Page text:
89 FEDERAL REPORTER,
James Ferguson, $72; James Horton, $48; Stephen Panting, $101; J.Travers, $70. James Joseph was injured in the collision. He was confined in the hospital some two months, and claims to b\'fe lost some time since on account of impairment of strength due to nis injuries. He is able to earn within five shillings per month of the wages regularly paid to men of his class. This loss in his earning capacity he says is due to the fact that he is a little slower than formerly, on account of rheumatism. This rheumatism he attributes to the injuries received in the collision. But this is a common complaint,and there is nothing in the case to warrant the conclusion that it is due in this libelant's case to the accident in question. Including hospital expenses and loss of effects, I find that he is entitled to $700. I find for the estate of Austin $1,200, and for that of Reed $574. Interest upon these sums will be allowed from the date of the order allowing the libels of intervention to be treated as independent libels. For the purpose of fixing the amount of interest to be allowed, such date is regarded as the commencement of proceedings against the Oregon. The rate allowed is 6 per cent., in obedience to the rule adopted by Judge Blatchford in The Aleppo, 7 Ben. 120, Fed. Cas. No. 158, following the opinion in Hemmenway v. Fisher, 20 How. 258. In the case of The Aleppo, Judge Blatchford said that, "where interest is allowed, it ought to be a uniform rate, and not one varying with the laws of the states"; that such rate of interest in collision cases tried in that court had been 6 per cent.; that this rate was fixed at an early date, in analogy, perhaps, to the rate fixed by congress as the rate on bonds for duties to the United States; and that it is the rate which the supreme court has allowed in cases of this kind. A decree will be entered against the Oregon in accordance with these findings and decision.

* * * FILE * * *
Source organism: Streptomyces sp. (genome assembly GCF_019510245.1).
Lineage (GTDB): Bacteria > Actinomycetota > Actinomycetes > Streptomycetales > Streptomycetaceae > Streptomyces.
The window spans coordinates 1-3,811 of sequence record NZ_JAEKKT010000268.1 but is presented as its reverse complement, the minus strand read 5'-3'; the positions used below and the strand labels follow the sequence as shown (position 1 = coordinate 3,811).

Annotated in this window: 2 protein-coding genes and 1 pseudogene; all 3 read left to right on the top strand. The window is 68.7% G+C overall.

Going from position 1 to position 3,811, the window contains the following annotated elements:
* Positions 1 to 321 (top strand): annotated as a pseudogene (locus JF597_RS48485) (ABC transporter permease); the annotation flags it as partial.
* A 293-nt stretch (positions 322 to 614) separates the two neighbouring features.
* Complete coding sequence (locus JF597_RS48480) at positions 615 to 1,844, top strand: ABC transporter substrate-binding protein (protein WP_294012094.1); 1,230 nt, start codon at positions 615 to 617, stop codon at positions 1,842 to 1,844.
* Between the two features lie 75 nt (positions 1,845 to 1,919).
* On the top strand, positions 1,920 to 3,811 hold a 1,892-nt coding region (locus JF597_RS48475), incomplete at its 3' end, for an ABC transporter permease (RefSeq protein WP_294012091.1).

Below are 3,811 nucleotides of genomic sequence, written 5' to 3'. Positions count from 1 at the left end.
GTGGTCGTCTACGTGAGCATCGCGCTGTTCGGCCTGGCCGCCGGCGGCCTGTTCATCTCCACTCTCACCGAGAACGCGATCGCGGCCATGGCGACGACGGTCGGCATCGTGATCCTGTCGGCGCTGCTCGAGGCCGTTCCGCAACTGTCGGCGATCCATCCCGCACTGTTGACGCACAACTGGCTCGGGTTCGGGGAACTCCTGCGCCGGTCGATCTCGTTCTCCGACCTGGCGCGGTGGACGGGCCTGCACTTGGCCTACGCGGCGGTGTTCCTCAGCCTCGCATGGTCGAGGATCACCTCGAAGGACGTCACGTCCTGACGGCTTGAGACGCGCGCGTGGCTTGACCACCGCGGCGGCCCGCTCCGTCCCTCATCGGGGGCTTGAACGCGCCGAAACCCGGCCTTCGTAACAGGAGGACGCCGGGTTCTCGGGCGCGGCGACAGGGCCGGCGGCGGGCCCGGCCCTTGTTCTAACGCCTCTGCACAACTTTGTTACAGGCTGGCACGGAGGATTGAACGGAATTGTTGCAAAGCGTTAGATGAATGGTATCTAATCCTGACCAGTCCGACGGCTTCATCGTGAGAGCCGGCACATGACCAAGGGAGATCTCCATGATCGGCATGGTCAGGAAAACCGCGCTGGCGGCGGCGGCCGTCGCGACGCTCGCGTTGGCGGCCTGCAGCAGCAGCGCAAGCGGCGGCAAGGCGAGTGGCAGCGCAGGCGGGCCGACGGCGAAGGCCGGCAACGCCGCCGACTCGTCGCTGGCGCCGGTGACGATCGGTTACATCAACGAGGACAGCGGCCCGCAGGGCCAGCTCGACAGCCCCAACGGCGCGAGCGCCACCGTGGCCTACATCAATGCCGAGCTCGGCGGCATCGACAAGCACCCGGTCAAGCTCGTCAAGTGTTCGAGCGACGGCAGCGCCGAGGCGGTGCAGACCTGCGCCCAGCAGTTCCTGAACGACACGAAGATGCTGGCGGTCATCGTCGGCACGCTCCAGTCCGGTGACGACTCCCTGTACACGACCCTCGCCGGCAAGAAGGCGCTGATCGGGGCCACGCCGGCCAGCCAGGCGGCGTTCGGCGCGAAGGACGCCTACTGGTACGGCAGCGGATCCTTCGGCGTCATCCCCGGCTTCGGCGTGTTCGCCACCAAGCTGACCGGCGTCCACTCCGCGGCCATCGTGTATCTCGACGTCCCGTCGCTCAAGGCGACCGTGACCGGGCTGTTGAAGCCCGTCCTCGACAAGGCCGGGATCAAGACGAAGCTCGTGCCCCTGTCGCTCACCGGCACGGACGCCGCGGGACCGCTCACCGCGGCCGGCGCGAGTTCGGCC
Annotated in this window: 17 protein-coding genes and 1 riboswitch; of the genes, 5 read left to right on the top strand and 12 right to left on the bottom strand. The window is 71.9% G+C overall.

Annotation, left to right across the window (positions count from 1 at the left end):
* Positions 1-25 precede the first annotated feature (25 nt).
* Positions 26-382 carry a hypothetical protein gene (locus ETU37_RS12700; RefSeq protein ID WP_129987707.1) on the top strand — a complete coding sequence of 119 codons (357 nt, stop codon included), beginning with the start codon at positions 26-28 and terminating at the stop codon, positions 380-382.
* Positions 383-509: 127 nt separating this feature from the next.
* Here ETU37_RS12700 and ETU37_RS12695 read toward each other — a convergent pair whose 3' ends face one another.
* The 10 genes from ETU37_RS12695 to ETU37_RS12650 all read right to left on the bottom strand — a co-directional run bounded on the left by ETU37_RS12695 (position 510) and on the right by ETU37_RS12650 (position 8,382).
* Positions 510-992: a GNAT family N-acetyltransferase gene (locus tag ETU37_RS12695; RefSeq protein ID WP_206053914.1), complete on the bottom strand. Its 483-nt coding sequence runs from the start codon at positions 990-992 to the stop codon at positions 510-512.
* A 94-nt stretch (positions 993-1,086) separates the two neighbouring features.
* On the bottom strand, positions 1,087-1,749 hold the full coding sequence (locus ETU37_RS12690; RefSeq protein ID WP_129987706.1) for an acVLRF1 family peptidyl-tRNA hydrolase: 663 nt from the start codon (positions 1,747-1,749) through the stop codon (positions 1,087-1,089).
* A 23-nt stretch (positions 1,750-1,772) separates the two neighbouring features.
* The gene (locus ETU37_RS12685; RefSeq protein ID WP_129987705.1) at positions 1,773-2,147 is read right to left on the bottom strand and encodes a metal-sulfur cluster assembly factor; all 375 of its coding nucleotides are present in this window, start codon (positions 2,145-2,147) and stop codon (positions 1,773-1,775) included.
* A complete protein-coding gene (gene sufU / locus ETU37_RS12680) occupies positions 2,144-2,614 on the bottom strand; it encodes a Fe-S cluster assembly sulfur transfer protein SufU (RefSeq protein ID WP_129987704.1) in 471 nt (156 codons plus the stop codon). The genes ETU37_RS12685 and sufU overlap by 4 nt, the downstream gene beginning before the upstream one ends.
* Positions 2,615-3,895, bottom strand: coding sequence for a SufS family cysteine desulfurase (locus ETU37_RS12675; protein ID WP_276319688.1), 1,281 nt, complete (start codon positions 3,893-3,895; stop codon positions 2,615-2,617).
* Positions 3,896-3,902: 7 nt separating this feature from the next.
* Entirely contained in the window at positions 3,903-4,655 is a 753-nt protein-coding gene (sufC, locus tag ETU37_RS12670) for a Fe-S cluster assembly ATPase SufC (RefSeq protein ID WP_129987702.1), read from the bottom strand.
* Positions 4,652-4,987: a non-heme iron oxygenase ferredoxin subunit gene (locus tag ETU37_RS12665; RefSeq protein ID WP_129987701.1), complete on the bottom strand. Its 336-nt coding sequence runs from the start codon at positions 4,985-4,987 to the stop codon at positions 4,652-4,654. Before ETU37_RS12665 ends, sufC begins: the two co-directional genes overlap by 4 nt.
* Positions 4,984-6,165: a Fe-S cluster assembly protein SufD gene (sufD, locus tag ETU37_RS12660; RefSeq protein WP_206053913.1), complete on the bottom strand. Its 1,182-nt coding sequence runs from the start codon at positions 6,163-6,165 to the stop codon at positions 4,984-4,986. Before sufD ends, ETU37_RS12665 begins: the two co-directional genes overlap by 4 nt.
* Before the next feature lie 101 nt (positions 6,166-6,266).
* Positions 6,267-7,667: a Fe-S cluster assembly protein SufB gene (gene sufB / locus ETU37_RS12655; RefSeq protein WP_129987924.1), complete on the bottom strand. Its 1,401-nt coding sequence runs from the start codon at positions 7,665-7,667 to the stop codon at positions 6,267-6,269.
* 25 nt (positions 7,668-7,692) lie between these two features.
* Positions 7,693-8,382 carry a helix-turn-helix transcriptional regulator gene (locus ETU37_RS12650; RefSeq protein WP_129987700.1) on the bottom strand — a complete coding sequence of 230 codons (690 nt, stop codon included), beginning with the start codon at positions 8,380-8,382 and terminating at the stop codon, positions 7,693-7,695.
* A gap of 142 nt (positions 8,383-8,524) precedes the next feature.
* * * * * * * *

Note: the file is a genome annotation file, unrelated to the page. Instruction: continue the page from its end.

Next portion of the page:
(Dlstrlct Oourt, S. D. New York.
JETTISON-CRANKNESS OJ' NEW SHIP HARTER ACT.
July 27, 1898.)
Top·HEAVY LOADING -
On claim to damages for jettison of part of a cargo of case oil, made necessary by top-heavy loading of a new ship and Insufficient ballasting, held (1) that the risks of loading for a first voyage fall on the owner, and not on the charterer or shipper, who are guarantied seaworthiness In all respects at the time the ship salls; (2) that the Harter act does not release the owner's previous liablllty In this regard, but by Its first section confirms It; since the proper ballasting of a light cargo Is a necessary part and incident of the "proper loading and storage" of cargo.
Black & Kneeland, for libelant: Seward, Guthrie & Steele and C. A. de Gersdorff, for claimant. BROWN, District Judge. The ship Whitlieburn of 1,814 tons net register and loaded with 86,600 cases of petroleum oil, during heavy weather on December 25 and 26, 1895, when 12 days out, on a voyage from Philadelphia to Japan, jettisoned 3,218 cases, of the